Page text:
* Make sure you are not completing your swing with the club pointing too far up or down (too closed or too open). This can affect the direction of your ball at impact as well as its height off the ground. A good rule of thumb is to complete your swing with the club pointing at an object 10 feet in front of you (the wall behind the hole for example). Also make sure that object is in line with the target and not off to one side. If it is off to one side, then that means you are swinging towards the right or left (depending on which side it is off) and not straight forward like you should be.

2. It is important to keep your head down during impact. To make sure this

The first thing to do is take a look at your grip. Don’t be afraid to let the club rest on your fingers and use a light, firm grip. Try not to squeeze the club too tightly, as this will cause unwanted tension, which could lead to all sorts of problems. The key is to have a relaxed grip.

Next you need to concentrate on the ball position for your tee shot. For most golfers, especially those with slower swing speeds, it’s best to position the ball further forward in your stance. This helps get the ball airborne off the tee enabling you to hit it a longer distance and straighter.

Finally you need to focus on your alignment and body position at address. It’s important that you align both your feet and shoulders parallel with each target line. Make sure that you have a good posture throughout your golf swing so that you can make a full turn with both your upper and lower body when hitting the ball. Also, be sure to hold your head still so that you don’t twist or pull off line during the swing.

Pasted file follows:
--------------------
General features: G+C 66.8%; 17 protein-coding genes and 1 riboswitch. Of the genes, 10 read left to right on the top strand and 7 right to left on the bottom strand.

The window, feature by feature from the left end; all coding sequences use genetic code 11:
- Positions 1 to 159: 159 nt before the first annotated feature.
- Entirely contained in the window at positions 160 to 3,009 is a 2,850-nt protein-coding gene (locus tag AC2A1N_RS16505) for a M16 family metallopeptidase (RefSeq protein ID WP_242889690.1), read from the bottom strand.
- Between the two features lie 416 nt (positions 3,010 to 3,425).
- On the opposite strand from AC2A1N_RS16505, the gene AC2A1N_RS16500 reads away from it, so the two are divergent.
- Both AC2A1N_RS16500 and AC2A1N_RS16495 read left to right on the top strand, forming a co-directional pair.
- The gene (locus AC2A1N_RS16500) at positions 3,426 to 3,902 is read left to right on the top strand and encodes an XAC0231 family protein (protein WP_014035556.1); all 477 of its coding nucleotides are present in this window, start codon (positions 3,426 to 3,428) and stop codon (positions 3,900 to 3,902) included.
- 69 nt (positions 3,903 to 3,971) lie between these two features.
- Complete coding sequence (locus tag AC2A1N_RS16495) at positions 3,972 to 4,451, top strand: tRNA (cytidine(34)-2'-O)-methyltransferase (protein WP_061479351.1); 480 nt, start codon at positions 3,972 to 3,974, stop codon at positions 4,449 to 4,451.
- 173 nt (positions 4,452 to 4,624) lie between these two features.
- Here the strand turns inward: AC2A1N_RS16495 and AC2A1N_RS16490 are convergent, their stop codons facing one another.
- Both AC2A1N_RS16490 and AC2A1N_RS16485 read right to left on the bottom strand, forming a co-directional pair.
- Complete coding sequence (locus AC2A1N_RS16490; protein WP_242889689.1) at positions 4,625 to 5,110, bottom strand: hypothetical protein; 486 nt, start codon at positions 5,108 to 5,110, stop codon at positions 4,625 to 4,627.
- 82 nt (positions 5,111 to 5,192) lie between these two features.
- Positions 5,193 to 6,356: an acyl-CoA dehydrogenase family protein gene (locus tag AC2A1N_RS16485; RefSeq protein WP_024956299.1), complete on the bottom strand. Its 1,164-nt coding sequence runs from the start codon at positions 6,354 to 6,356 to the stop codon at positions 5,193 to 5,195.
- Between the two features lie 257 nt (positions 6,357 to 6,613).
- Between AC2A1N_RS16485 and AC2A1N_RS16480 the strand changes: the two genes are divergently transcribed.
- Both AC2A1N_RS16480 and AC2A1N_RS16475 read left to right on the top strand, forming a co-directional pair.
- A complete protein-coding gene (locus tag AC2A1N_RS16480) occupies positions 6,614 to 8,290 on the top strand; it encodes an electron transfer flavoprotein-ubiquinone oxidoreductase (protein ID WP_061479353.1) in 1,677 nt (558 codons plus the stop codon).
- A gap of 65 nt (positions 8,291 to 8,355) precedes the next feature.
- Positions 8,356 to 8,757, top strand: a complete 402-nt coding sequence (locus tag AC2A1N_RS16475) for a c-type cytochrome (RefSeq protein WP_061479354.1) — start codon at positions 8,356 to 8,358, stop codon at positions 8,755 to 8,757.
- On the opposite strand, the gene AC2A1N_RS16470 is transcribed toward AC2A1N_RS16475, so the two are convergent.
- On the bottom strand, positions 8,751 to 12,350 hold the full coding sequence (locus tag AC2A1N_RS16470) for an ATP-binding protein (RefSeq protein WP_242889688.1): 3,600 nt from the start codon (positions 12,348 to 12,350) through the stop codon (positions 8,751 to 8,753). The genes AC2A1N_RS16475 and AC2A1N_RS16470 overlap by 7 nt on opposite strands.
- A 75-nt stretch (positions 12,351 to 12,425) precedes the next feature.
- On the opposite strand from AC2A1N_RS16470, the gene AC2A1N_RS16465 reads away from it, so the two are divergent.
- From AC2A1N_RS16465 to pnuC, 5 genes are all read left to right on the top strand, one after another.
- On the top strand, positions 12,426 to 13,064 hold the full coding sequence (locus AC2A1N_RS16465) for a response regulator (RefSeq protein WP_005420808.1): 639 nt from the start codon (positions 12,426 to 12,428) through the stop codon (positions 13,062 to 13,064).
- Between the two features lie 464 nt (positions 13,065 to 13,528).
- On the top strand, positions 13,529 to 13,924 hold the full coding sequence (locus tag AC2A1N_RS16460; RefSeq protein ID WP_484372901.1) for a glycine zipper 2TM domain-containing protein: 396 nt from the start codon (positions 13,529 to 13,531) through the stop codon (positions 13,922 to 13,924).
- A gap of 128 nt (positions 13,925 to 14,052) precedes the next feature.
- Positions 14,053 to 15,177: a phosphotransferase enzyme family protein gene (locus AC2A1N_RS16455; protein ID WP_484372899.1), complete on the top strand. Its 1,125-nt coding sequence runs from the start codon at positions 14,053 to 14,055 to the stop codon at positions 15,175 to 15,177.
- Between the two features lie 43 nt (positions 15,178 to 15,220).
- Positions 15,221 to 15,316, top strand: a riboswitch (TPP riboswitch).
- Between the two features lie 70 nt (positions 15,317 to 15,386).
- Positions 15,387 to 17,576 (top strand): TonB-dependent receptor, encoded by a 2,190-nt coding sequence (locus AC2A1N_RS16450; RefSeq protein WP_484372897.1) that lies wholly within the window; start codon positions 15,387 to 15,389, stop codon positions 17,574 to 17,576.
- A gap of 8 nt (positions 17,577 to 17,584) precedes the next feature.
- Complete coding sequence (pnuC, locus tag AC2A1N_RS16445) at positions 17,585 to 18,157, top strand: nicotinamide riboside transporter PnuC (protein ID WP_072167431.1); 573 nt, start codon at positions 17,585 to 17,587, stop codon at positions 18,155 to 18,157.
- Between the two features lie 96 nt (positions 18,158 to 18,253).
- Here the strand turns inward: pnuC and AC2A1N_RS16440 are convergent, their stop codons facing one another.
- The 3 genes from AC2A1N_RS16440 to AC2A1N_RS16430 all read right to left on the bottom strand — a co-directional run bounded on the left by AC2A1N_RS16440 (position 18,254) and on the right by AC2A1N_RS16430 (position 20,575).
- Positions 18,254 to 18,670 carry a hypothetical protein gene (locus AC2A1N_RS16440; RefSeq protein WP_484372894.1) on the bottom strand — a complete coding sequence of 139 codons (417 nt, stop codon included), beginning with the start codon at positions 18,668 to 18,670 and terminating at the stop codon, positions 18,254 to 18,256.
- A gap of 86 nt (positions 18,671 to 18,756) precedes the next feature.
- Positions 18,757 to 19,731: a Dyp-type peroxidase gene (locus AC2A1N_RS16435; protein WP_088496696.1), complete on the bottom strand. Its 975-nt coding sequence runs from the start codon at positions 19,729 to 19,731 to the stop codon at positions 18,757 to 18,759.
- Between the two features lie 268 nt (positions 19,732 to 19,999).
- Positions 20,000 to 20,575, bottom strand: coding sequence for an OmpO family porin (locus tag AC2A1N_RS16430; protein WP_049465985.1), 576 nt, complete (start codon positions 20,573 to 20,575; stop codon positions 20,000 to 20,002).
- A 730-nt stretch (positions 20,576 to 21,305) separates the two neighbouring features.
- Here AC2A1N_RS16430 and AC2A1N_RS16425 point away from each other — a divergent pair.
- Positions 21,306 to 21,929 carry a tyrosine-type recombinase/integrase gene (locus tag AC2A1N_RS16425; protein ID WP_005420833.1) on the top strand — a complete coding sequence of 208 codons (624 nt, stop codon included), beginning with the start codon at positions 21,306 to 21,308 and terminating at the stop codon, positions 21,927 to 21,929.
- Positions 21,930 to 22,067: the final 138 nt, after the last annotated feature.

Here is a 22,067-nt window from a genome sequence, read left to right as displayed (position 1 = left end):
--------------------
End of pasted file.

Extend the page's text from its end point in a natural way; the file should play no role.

The number one reason why amateur golfers slice the ball is because their clubface is open when they make contact with the ball.

There are two ways to cure this. One is offsetting your grip. Offsetting means taking a weaker grip on the club. If you hold it too far back in your palms, it will open up your shoulders and the clubface will be open at impact.

Weakening your grip will close the clubface at impact and make sure that the ball goes straight. This can be done by moving your hand to the right on the grip so that your left thumb is directly underneath your right thumb, rather than overlapping it. This is sometimes referred to as a weak or neutral grip.

The other way to fix this issue is to align your body properly at address (the starting position before you swing). If you line up to the right of your target, the natural tendency is to aim towards the target during your swing and hit the ball off-line.